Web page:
Use your abdominal and lower back muscles a number of times without 'giving out' or fatiguing.
Quickly change the controls of a machine, car, truck or boat.
O*NET is a trademark of the U.S. Department of Labor, Employment and Training Administration.The importance ratings on this page are derived from the US Department of Labor O*NET Database Version 21.2, 51-3023.00 - Slaughterers and Meat Packers.
Learn about the daily activities, and physical and social demands faced by workers. Explore the values and work styles that workers rate as most important.
The work activities workers rate as most important are shown below.
Using hands and arms in handling, installing, positioning, and moving materials, and manipulating things.
Giving information to supervisors, co-workers, and staff by telephone, in written form, e-mail, or in person.
Doing things that use of your arms and legs and whole body, such as climbing, lifting, balancing, walking, stooping, and handling of materials.
Inspecting equipment, structures, or materials for errors, problems or defects.
Operate machines or processes either directly or using controls (not including computers or vehicles).
The physical and social demands workers face most often are shown below.
How much time do you spend standing?
How often do you wear equipment like safety shoes, glasses, gloves, hard hats or life jackets?
How often are you there sounds and noise levels that are distracting or uncomfortable?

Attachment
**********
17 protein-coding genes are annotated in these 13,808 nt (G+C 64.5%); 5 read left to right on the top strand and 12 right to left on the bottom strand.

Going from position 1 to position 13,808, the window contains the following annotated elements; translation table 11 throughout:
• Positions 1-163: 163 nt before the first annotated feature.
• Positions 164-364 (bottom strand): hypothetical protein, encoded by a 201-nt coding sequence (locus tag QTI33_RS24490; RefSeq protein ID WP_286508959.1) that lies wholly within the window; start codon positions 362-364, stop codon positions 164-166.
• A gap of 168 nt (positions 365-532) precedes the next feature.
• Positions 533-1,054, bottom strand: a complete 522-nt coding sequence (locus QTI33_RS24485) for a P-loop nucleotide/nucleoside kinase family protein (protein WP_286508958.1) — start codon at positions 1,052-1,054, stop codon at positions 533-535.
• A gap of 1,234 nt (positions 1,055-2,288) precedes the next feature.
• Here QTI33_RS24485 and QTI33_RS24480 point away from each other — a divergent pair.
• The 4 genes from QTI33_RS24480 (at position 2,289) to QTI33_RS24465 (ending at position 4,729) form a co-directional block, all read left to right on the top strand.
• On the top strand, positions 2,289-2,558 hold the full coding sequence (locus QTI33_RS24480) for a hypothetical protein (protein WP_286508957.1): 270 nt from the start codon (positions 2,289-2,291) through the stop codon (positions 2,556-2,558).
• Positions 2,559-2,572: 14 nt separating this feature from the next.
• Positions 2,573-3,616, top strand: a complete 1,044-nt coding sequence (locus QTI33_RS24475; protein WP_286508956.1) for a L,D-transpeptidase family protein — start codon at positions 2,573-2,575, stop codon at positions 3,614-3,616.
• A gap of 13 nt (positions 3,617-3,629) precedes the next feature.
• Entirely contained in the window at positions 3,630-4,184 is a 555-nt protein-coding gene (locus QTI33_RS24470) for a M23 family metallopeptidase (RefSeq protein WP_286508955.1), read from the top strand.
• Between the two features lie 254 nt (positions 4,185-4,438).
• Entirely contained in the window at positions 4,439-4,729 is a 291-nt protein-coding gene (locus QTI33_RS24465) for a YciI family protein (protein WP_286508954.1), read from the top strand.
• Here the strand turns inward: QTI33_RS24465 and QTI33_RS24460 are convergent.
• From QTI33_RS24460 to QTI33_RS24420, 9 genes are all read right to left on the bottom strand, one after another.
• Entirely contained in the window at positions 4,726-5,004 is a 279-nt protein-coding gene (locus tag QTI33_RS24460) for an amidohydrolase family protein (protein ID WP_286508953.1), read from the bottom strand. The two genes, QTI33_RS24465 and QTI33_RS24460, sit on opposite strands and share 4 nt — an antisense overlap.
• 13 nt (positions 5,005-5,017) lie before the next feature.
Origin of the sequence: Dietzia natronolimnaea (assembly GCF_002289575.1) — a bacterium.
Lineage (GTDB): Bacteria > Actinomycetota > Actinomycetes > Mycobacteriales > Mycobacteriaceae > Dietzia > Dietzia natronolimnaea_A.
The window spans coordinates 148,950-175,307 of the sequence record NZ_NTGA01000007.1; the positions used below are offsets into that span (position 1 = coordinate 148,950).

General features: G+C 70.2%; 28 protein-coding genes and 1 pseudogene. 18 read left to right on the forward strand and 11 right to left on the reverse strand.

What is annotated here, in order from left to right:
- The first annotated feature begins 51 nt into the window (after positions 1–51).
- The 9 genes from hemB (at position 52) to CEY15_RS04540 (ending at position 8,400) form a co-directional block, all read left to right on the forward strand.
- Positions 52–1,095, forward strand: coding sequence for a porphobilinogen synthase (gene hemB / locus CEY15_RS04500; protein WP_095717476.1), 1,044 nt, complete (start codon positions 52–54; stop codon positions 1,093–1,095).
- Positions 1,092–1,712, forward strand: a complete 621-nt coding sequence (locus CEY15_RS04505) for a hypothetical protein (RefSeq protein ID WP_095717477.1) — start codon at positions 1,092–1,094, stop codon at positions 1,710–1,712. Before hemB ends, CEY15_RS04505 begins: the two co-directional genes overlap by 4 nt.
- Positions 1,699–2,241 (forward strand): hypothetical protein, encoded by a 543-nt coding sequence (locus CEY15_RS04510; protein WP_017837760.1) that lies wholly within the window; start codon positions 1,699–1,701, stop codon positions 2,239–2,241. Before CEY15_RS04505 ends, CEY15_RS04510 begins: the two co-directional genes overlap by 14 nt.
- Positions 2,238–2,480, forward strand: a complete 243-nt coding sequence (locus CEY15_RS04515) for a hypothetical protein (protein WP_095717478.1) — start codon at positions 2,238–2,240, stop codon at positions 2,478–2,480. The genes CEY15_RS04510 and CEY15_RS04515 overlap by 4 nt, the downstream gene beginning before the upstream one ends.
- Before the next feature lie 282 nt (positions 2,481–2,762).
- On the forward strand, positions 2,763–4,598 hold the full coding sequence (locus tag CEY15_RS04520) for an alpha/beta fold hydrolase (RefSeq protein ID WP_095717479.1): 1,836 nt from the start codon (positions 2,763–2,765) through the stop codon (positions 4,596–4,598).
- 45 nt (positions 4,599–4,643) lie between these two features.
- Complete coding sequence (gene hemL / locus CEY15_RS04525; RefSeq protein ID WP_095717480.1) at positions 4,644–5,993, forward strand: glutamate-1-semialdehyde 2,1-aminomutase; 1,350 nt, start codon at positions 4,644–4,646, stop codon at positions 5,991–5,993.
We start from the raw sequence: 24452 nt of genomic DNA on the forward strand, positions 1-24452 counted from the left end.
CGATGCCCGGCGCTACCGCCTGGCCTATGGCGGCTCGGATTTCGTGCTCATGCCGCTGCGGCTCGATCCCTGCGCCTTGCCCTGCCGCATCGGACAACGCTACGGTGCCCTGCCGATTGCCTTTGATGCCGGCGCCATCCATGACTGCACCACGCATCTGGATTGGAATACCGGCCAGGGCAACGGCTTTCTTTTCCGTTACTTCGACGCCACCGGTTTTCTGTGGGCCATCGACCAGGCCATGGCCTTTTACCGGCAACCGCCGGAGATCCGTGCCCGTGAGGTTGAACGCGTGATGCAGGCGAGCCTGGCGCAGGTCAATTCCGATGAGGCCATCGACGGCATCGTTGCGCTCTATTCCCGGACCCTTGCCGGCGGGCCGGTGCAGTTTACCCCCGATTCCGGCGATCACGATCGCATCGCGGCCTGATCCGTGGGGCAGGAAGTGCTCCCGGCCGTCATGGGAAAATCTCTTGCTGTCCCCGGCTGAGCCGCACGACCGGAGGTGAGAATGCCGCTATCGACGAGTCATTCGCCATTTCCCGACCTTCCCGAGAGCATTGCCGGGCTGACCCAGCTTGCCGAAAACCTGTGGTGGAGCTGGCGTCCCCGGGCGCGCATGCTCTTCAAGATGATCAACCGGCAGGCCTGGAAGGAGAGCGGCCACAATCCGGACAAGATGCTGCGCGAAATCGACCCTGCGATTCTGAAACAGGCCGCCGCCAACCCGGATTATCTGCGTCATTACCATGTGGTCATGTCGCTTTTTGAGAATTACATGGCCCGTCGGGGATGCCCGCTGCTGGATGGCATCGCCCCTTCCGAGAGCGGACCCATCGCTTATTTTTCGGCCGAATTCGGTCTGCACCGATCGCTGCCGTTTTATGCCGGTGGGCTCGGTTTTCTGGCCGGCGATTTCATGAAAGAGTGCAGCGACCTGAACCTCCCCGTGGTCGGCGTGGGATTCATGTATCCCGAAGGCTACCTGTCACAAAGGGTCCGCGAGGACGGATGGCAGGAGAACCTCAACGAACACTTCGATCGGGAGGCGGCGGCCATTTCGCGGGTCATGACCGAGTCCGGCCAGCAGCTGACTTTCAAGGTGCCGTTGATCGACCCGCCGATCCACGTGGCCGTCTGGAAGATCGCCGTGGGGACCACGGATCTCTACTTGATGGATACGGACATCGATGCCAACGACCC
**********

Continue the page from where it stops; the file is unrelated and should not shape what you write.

How much time do you spend using your hands to handle, control, or feel objects, tools or controls?
How often does this job require the worker to meet strict deadlines?
Work values are important to a person’s feeling of satisfaction. All six values are shown below.
Serve and work with others. Workers usually get along well with each other, do things to help other people, and are rarely pressured to do things that go against their sense of right and wrong.
Supportive management that stands behind employees. Workers are treated fairly by their company, they are supported by management, and have supervisors who train them well.
Work alone and make decisions. Workers are able to try out their own ideas, make decisions on their own, and work with little or no supervision.
Results oriented. Workers are able to use their strongest abilities, giving them a feeling of accomplishment.
Job security and good working conditions. There is usually a steady flow of interesting work, and the pay and conditions are generally good.
Advancement and the potential to lead. Workers are recognised for the work that they do, they may give directions and instructions to others, and they are looked up to in their company and their community.
Interests are the style or type of work we prefer to do. All interest areas are shown below.
Practical, hands-on work. Often with plants, animals, and materials like wood, tools, and machinery.
Following set procedures and routines. Working with numbers and details more than with ideas, usually following rules.
Starting up and carrying out projects. Leading people and making many decisions. Sometimes require risk taking and often deal with business.
Ideas and thinking. Searching for facts and figuring out problems in your head.
Working with forms, designs and patterns. Often need self-expression and can be done without following rules.
Working with people. Helping or providing service to others.